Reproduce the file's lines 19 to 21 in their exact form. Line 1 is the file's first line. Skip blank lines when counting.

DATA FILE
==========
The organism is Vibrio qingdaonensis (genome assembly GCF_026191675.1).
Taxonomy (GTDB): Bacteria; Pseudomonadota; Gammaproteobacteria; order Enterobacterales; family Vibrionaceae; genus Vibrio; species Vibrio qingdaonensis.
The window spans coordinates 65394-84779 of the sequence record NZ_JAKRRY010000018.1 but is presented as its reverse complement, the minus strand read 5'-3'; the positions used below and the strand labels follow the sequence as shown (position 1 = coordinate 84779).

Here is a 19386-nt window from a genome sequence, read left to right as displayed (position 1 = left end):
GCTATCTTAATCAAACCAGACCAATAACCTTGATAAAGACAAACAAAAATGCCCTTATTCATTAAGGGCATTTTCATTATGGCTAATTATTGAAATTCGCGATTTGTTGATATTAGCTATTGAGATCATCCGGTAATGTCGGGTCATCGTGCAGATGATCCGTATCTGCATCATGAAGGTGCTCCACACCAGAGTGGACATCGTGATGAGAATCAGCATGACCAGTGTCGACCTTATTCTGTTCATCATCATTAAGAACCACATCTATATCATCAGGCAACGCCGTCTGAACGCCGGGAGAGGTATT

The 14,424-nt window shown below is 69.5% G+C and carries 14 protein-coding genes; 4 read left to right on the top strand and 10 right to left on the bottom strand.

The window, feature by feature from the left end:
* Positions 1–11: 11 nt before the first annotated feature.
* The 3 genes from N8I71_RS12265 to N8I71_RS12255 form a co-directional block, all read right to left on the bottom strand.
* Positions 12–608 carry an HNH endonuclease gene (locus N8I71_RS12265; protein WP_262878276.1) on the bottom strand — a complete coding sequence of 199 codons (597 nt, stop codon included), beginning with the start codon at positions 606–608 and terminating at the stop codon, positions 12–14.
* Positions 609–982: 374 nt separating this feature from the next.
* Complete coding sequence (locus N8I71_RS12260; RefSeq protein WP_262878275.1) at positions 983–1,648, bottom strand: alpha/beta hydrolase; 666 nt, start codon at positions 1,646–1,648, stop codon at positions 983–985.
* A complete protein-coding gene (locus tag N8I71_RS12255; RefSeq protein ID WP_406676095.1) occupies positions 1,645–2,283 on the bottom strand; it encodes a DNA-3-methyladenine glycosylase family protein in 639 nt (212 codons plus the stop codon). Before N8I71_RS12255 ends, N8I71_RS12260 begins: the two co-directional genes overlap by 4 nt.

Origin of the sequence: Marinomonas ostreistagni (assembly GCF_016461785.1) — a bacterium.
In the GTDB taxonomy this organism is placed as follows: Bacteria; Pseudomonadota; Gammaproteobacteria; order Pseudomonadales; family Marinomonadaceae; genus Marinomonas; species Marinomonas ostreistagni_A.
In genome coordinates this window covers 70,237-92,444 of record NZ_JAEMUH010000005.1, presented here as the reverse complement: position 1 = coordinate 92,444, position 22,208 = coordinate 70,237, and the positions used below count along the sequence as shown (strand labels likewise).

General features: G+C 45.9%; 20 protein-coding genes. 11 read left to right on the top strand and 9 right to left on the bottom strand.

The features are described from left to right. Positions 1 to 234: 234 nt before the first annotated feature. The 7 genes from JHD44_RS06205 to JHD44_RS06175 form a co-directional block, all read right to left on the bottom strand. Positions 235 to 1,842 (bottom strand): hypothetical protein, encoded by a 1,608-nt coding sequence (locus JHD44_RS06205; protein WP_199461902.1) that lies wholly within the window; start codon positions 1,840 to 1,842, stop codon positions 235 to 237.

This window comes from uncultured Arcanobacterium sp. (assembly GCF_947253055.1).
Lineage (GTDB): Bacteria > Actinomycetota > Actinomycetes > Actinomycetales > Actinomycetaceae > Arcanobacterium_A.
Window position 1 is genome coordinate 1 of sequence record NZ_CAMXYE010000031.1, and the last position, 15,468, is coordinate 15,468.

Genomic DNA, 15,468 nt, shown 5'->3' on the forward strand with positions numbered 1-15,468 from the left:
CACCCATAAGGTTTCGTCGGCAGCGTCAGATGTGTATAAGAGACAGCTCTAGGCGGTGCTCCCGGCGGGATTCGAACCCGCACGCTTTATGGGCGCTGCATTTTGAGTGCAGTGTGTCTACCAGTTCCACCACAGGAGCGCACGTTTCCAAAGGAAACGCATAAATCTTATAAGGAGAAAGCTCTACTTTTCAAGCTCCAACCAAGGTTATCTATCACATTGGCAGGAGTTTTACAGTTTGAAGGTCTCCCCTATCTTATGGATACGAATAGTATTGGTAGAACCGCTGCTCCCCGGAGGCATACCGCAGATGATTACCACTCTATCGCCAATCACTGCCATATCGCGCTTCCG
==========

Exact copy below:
This window comes from uncultured Arcanobacterium sp. (assembly GCF_947253055.1).
Lineage (GTDB): Bacteria > Actinomycetota > Actinomycetes > Actinomycetales > Actinomycetaceae > Arcanobacterium_A.
Window position 1 is genome coordinate 1 of sequence record NZ_CAMXYE010000031.1, and the last position, 15,468, is coordinate 15,468.